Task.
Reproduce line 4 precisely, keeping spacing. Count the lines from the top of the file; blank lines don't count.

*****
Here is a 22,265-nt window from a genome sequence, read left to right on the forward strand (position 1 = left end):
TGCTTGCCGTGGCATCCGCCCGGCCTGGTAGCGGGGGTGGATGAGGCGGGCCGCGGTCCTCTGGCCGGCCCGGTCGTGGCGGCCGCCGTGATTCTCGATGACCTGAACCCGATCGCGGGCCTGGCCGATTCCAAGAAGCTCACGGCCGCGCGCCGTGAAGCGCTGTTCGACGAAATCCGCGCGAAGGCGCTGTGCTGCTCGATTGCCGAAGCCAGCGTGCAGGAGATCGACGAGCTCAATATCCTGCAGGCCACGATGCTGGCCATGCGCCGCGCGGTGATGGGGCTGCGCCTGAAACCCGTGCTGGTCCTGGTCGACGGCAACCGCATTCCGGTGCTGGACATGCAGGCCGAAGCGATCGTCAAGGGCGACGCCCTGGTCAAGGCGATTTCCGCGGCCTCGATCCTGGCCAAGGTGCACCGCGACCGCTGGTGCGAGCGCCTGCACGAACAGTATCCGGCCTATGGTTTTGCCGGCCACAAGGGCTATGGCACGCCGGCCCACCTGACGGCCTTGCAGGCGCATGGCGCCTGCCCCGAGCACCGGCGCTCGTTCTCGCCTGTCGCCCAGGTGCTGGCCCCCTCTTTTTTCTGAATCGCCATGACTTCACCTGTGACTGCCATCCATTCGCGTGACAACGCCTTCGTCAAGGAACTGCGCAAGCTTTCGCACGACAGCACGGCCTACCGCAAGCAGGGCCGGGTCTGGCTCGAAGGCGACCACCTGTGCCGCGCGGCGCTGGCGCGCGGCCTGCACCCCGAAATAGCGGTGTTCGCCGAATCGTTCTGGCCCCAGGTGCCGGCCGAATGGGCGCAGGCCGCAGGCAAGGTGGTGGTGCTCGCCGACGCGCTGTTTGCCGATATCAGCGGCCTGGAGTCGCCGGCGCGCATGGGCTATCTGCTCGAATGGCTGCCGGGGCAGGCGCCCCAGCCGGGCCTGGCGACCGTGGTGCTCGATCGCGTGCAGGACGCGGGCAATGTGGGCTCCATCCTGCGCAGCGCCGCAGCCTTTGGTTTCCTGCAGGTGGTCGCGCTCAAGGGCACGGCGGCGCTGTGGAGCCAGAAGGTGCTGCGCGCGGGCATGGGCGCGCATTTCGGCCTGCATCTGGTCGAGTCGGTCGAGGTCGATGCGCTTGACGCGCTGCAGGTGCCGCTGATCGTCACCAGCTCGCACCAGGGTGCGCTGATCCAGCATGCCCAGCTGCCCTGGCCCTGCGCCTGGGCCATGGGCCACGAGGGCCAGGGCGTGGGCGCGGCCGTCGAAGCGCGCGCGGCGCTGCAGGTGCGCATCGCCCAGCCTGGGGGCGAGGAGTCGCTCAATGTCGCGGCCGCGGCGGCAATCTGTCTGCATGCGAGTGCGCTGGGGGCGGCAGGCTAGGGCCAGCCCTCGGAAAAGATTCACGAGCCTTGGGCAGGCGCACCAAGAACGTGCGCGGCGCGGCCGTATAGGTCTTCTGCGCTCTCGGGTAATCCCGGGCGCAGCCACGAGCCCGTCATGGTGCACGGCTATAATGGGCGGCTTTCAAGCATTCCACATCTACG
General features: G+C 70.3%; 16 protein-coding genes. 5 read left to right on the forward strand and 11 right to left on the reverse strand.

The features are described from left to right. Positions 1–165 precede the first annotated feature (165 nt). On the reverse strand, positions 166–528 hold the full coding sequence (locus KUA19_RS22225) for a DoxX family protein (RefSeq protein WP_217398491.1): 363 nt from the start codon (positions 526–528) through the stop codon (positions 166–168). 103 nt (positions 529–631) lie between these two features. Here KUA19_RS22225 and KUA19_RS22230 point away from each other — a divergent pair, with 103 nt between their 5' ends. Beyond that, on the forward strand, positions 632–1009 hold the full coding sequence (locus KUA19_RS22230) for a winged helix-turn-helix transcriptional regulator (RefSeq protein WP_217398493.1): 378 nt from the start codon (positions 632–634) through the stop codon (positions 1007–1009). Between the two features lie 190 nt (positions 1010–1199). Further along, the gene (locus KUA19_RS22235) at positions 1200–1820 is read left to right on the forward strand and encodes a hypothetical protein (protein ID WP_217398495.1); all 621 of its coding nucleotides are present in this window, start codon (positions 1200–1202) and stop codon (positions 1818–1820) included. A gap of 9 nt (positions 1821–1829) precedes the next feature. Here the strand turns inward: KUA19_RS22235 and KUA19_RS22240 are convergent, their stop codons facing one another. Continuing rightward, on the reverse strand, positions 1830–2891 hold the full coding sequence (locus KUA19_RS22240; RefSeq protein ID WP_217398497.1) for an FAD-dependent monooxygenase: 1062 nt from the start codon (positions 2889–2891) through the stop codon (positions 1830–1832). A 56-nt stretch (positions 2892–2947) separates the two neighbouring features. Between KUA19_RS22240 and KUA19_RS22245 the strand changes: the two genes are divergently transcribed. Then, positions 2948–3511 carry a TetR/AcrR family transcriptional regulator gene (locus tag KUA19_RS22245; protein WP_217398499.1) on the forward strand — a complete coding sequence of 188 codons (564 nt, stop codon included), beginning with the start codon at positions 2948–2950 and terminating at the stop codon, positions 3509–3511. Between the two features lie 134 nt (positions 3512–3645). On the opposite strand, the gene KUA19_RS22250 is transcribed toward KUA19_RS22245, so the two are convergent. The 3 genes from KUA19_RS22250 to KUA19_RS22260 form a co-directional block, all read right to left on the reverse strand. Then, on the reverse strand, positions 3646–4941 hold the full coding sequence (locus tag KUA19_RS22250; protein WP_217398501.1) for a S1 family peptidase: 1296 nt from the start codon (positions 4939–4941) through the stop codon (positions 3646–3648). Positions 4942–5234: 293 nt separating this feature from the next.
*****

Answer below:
The features are described from left to right. Positions 1–165 precede the first annotated feature (165 nt). On the reverse strand, positions 166–528 hold the full coding sequence (locus KUA19_RS22225) for a DoxX family protein (RefSeq protein WP_217398491.1): 363 nt from the start codon (positions 526–528) through the stop codon (positions 166–168). 103 nt (positions 529–631) lie between these two features. Here KUA19_RS22225 and KUA19_RS22230 point away from each other — a divergent pair, with 103 nt between their 5' ends. Beyond that, on the forward strand, positions 632–1009 hold the full coding sequence (locus KUA19_RS22230) for a winged helix-turn-helix transcriptional regulator (RefSeq protein WP_217398493.1): 378 nt from the start codon (positions 632–634) through the stop codon (positions 1007–1009). Between the two features lie 190 nt (positions 1010–1199). Further along, the gene (locus KUA19_RS22235) at positions 1200–1820 is read left to right on the forward strand and encodes a hypothetical protein (protein ID WP_217398495.1); all 621 of its coding nucleotides are present in this window, start codon (positions 1200–1202) and stop codon (positions 1818–1820) included. A gap of 9 nt (positions 1821–1829) precedes the next feature. Here the strand turns inward: KUA19_RS22235 and KUA19_RS22240 are convergent, their stop codons facing one another. Continuing rightward, on the reverse strand, positions 1830–2891 hold the full coding sequence (locus KUA19_RS22240; RefSeq protein ID WP_217398497.1) for an FAD-dependent monooxygenase: 1062 nt from the start codon (positions 2889–2891) through the stop codon (positions 1830–1832). A 56-nt stretch (positions 2892–2947) separates the two neighbouring features. Between KUA19_RS22240 and KUA19_RS22245 the strand changes: the two genes are divergently transcribed. Then, positions 2948–3511 carry a TetR/AcrR family transcriptional regulator gene (locus tag KUA19_RS22245; protein WP_217398499.1) on the forward strand — a complete coding sequence of 188 codons (564 nt, stop codon included), beginning with the start codon at positions 2948–2950 and terminating at the stop codon, positions 3509–3511. Between the two features lie 134 nt (positions 3512–3645). On the opposite strand, the gene KUA19_RS22250 is transcribed toward KUA19_RS22245, so the two are convergent. The 3 genes from KUA19_RS22250 to KUA19_RS22260 form a co-directional block, all read right to left on the reverse strand. Then, on the reverse strand, positions 3646–4941 hold the full coding sequence (locus tag KUA19_RS22250; protein WP_217398501.1) for a S1 family peptidase: 1296 nt from the start codon (positions 4939–4941) through the stop codon (positions 3646–3648). Positions 4942–5234: 293 nt separating this feature from the next.